This post is written by Jimmie Covington, veteran Memphis reporter with lengthy experience covering governmental, school, and demographic issues. He is a contributing writer with The Best Times, a monthly news magazine for active people 50 and older, where his articles also appear.  

By Jimmie Covington

Memphis Mayor Jim Strickland and his administration have a major goal of reversing the decades-long pattern of people moving out of Memphis.

However, U. S. Census Bureau estimates released in April don’t indicate any trend in that direction. The estimates are for the nation’s counties and metropolitan areas on July 1, 2018.

It’s now less than a year before the next 10-year federal census will be conducted. The official census day is April 1, 2020. The first results are due out in December 2020.

The census is mandated by Article 1, Section 2, of the U.S. Constitution. The major purpose is to determine how many representatives each state has in the U.S. House of Representatives

The 2020 Census will give us a much more solid picture than the estimates of what is happening with the population locally, in the state and in the nation as a whole. Once the results are in, the annual census estimates that have been released will be adjusted to conform with the changes that are reflected in the 2020 Census count.

For now, it will be several weeks before the July 1, 2018, estimates are released for Memphis and other cities across the nation.

But unless there has been a highly unlikely change from what Shelby County estimates in the past have revealed about Memphis, the figures indicate the city is continuing to lose thousands of people to outward movement each year.

The estimates show that Shelby County had 935,764 residents, a decline of 209 from the previous July 1 but an increase of 8,082 from the 927,682 census count in 2010.

However, the newly released numbers also show that the county had  46,461 more resident births than deaths since 2010, including 4,424 more births than deaths between July 1, 2017, and July 1, 2018. That’s called a “natural increase.”

Or to put it another way, Shelby County had a population loss of 209 between July 1, 2017, and July 1, 2018,  despite having 4,424 more resident births than deaths. If the census estimates are anywhere near correct, that means a lot more people are moving out of the county than moving in.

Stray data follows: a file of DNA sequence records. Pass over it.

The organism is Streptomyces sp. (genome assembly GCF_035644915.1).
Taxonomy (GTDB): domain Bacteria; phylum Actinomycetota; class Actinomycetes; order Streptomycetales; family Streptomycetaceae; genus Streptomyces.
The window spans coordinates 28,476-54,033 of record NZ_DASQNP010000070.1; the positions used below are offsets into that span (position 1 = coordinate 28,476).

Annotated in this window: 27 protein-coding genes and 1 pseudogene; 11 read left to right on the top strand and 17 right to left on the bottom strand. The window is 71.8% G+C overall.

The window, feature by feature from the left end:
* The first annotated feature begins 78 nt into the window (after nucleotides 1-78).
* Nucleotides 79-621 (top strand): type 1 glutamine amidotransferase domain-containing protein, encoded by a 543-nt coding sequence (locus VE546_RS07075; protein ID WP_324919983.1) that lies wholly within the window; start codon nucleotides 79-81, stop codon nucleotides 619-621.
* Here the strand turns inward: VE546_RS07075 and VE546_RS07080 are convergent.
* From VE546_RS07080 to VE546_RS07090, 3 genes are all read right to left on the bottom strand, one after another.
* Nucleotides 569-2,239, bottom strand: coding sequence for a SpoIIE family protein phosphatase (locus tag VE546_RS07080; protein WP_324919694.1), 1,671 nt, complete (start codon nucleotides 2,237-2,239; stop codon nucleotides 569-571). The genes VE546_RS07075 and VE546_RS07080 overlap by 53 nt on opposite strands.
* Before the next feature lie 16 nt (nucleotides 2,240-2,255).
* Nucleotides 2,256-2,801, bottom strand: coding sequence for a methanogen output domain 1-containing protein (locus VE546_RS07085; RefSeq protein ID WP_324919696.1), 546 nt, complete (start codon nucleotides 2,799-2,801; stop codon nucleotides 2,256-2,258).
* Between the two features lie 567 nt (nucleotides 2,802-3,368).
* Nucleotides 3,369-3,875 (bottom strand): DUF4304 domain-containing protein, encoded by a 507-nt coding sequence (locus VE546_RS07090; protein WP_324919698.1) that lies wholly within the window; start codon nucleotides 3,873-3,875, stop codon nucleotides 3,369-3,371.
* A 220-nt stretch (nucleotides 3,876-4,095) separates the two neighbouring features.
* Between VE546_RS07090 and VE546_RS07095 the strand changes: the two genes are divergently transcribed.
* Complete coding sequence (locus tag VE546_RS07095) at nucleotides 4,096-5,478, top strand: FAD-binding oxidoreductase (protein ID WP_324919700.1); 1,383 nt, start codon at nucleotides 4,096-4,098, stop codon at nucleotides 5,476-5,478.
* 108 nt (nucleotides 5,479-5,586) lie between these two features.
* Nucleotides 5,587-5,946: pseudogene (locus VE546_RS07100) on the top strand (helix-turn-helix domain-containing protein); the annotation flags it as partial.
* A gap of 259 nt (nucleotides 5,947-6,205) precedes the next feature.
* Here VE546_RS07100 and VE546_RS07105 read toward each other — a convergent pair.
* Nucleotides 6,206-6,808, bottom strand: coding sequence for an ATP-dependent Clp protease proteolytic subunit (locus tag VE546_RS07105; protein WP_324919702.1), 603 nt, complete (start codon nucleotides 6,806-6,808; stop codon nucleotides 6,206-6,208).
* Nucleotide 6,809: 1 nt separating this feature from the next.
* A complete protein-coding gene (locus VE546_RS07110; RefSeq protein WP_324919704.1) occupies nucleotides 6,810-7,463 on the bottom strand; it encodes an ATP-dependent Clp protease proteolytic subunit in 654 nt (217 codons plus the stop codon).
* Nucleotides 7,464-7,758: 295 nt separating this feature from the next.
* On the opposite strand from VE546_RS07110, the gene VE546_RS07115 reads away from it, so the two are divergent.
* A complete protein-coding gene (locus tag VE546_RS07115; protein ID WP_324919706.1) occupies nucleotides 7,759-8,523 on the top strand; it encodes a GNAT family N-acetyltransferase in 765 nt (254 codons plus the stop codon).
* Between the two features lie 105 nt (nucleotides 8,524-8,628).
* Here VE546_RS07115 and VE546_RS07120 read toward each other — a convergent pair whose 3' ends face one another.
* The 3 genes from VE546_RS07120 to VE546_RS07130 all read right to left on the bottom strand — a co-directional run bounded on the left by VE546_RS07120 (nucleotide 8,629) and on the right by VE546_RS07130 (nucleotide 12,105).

But what part of the county are they moving from?  Here is where Memphis comes in.

For decades, census counts have shown that the only times that population has declined in the county outside Memphis have been when the city completed major annexations.

The city is now effectively blocked from making any more annexations and is moving to de-annex some areas.

Over the decades, the pattern has been that all of Shelby County’s slow growth in population could be linked to people moving out of Memphis.

The latest estimates also continue to show that people are not just leaving Memphis, they are leaving the nine-county Memphis metro area as a whole.

The estimates reflect that only two counties in the area – DeSoto County, Miss., and Fayette County in Tennessee — are having growth larger that the natural increase of births exceeding deaths.

The 2018 estimates also show that the population boom remains strong in the Nashville metro area. The 2018 estimate for the 14-county area is 1,930,961, an increase of 260,085 from 1,670,876 in 2010

The Nashville area ranks 36th in size among the nation’s metro areas. Memphis is 43rd. The 2000 Census was the first to show the Nashville area with more residents than the Memphis area.

Estimates for 2015 were the first to show Nashville moving ahead of Memphis to become the state’s largest city.

Shelby remains the state’s largest county with 935,764 compared to Davidson’s 692,587. Davidson’s estimated growth since 2010 is 66,027.

Here are the July 1, 2018, census estimates compared with the 2010 Census counts for the nine counties in the Memphis Metropolitan Statistical Area.

Counties              2010                              2018

Shelby                 927,682                        935,764

Fayette                38,439                          40,507

Tipton                  61,006                          61,581

Crittenden           50,906                          48,342

DeSoto                161,267                        182,001

Benton                 8,728                             8,271

Marshall              37,145                          35,451

Tate                     28,878                          28,759

Tunica                  10,778                          9,944

Source: U.S. Census Bureau


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